Before I started writing this review, I went back and read my review of Lonesome Paladin. I do that from time to time, just to refresh my memory. I didn’t really need to this time, it hasn’t been that long since I read the first book in A Fistful of Daggers. I just wanted to make sure I wasn’t repeating my self too much… 😉

Needless to say, I’m loving this series so far. There were a couple of surprising appearances in Lonesome Paladin. The additional characters in A Fistful of Daggers were expected, but that doesn’t mean that the way readers saw them in SpellSmoke was. Abel and Rylie are adjusting to being new parents while still being the Alpha mates. Abel is trying to take on most of the Alpha duties while Rylie recovers and adjusts. The fact that he needs his mate just as much as Rylie needs him isn’t making things any easier on anyone. Adding Lincoln to the mix isn’t helping. I loved spending time with Rylie, Abel and even Summer again. I may be a bit partial because Seasons of the Moon was my first introduction to this crazy, amazing world created by SM Reine. So you may want to take my infatuation with the pack with a grain of salt.

Aside from Lincoln’s unintentional involvement with the pack, there was a lot more going on in SpellSmoke. I may or may not have mentioned in my review of Lonesome Paladin that I wasn’t sure about my feelings about Sophie. That’s changed… I fell in love with her in SpellSmoke -awkward nerdiness and all. Her sincerity, her unique view on the world, pretty much everything about her… even the way she continually put Lincoln in his place… I loved it all.

Then there were the unexplained hospice deaths. Lincoln’s family, (that, incidentally, explained so much about the man he was). The mysterious assassin who was after Sophie. And a brand new group of shapshifters (kind of)…  SpellSmoke was pretty much non-stop action and craziness and I loved every minute of it.

Oh, and if you’re not a fan of cliff hangers, consider yourself forewarned. Just one more reason why I can’t wait for the next book in A Fistful of Daggers

Lonesome Paladin (A Fistful of Daggers #1) by SM Reine

Ever since the gods died, lapsed Catholic Lincoln Marshall has been drowning at the bottom of a tequila bottle and picking fights with non-believers. One of those fights ends in a man dead and Lincoln arrested. Nobody’ll give a bail bond to a flight risk like Lincoln, and he hasn’t a penny to his name, so he can’t pay his own bail. But Dullahan Daith can. He’s willing to buy the freedom of anyone who’ll skip town with him to the Middle Worlds, where a high price has been placed on the heads of trolls…and where rumor says God is reborn.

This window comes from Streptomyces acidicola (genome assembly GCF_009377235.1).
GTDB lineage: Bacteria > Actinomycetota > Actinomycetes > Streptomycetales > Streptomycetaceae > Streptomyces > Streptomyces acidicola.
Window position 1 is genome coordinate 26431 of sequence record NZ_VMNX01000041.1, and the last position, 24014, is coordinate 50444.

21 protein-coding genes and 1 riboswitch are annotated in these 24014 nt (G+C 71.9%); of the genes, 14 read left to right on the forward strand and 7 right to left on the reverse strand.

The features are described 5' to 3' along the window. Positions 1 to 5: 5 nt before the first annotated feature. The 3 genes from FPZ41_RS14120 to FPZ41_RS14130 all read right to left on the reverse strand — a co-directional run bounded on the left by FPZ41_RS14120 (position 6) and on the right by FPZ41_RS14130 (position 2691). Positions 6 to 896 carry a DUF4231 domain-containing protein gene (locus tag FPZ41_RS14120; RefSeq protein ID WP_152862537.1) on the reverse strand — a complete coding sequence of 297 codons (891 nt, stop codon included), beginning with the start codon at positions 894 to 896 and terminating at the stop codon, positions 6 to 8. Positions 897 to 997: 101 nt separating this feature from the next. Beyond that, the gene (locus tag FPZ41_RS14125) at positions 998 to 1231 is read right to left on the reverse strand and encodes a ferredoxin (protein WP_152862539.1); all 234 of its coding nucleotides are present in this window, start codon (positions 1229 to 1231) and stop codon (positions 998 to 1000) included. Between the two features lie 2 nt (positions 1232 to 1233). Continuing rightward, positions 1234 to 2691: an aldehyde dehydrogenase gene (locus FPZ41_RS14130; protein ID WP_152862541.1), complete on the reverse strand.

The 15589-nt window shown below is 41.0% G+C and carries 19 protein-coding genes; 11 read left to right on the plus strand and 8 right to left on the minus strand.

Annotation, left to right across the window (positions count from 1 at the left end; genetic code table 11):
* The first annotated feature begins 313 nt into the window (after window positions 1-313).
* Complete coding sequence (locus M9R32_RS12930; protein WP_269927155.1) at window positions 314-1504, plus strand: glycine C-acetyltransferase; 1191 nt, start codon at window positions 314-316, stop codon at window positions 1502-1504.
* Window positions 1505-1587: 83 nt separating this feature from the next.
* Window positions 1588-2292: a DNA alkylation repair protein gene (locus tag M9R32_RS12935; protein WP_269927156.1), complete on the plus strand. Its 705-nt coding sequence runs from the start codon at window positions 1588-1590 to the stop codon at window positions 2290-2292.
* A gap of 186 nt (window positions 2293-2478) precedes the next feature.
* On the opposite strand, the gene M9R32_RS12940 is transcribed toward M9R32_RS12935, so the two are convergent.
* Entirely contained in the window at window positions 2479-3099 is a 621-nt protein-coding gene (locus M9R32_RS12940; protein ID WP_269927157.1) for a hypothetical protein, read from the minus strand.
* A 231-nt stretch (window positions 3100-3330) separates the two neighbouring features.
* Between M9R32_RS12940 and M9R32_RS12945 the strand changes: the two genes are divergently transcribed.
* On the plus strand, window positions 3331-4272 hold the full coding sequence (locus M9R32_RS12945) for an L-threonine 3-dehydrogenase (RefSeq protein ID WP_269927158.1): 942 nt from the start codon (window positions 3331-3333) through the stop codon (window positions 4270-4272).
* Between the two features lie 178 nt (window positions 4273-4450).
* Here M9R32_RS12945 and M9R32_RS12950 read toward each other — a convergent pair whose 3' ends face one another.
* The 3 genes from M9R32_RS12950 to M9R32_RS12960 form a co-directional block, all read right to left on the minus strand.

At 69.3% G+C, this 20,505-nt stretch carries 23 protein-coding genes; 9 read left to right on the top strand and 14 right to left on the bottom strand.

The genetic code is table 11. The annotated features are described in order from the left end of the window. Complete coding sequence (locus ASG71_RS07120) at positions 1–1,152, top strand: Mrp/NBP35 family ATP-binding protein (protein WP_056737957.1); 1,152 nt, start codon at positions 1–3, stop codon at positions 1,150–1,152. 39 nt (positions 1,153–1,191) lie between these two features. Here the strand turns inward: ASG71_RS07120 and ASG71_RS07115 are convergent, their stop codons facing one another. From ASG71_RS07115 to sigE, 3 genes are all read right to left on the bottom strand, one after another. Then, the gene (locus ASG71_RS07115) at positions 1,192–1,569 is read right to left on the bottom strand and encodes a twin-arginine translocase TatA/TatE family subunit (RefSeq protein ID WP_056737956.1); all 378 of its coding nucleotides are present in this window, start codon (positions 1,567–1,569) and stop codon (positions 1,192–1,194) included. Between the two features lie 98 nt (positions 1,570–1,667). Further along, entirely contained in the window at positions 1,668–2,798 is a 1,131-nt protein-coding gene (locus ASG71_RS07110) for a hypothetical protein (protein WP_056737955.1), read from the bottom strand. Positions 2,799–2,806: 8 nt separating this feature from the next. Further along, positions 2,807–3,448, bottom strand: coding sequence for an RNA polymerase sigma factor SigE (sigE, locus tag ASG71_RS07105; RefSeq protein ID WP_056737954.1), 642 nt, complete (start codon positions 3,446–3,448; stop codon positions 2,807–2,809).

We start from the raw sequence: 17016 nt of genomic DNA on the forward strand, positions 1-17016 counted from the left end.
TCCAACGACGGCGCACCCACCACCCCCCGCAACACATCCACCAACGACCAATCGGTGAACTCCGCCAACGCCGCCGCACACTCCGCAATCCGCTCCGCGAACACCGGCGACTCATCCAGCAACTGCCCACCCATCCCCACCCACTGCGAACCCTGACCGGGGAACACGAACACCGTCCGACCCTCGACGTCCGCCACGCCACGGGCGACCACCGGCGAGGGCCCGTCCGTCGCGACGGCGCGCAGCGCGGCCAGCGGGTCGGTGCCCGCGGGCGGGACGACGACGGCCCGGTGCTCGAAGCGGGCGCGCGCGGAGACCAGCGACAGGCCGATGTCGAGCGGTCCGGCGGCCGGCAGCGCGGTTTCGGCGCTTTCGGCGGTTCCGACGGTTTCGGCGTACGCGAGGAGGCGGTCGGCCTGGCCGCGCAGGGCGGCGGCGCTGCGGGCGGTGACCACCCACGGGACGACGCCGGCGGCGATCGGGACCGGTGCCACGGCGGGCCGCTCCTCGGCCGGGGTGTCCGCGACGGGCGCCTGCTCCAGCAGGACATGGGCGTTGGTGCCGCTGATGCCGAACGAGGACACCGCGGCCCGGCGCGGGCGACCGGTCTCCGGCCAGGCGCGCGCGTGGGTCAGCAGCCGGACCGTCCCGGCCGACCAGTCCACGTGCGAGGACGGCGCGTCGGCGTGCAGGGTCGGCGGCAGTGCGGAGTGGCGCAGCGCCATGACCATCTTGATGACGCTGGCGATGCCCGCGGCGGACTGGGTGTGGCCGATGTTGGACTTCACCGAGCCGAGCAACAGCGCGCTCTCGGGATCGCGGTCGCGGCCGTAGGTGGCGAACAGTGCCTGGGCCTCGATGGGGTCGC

Lincoln and a mysterious prisoner named Sophie Keyes are the only ones crazy enough to sell themselves on this suicide mission. Sophie doesn’t talk much, but she’s got something that Lincoln no longer has: faith. And between the two of them, they might be able to bring God back to a godless world.

I have absolutely no idea where to start with this review – other than my normal SM Reine disclaimer… if you have yet to pick up a book by this author, do it now! Seriously, sooner rather than later. I don’t recommend that you start with Lonesome Paladin though. The world that this book and future books in the series belong to is way too vast to jump into with Lincoln Marshall. Trust me… you’re going to want to get at least a little bit of background before you meet him in all his crotchety, grouchy, self loathing glory. The Lincoln that readers are introduced to in A Fistful of Daggers is the product of EVERYTHING that came before this point. Fair warning, the volume of books in this world created by SM Reine may seem daunting at first, but I can pretty much promise that once you’re hooked, there will be no turning back. Here’s a link to help you navigate through the “Descentverse” . I’ve jumped around a little, but I did start with Seasons of the Moon – AND if you need even more incentive, you can pick up the entire series FREE from Amazon (Six Moon Summer, All Hallows’ Moon, Long Night Moon & Gray Moon Rising). Now that I’ve gotten the disclaimer out of the way…

I’m obviously a fan of this author and I’ve read pretty much all the books in this universe, but I do have my favorite characters, which naturally means that I like some more than others. A while ago, readers were given a chance to vote on which character SM Reine should base her next series on and Lincoln was one of those characters. I was, unfortunately, in the minority and Dana McIntyre won that round. I was NOT a Dana McIntyre fan… until Dana McIntyre Must Die kinda blew me away. I was one of the few that wanted to get a series wrapped around Lincoln and I wanted it even more after reading Dana’s series. I’m not exactly sure what drew me to him, but I knew I wanted more, so I was obviously excited when I found out that he was indeed getting his story. After reading Lonesome Paladin I can honestly say it was totally worth the wait and as a bonus, I’m getting a lot more than I bargained for… so much more.

So, now comes the time that you have to promise me not to shoot me for being vague. You’ll thank me in the long run, honest. This book was SO much more than I expected. There were new characters and others that readers know pretty well, or at least they think they do… (here’s where that vagueness REALLY comes into play.) If you’ve followed my reviews you know that I have a couple of characters in the “Decentverse” that I love more than others. Well, one of my absolute favorites had a LOT of face time in Lonesome Paladin and I think I may have done an actual happy dance when they made their first appearance. Little did I know…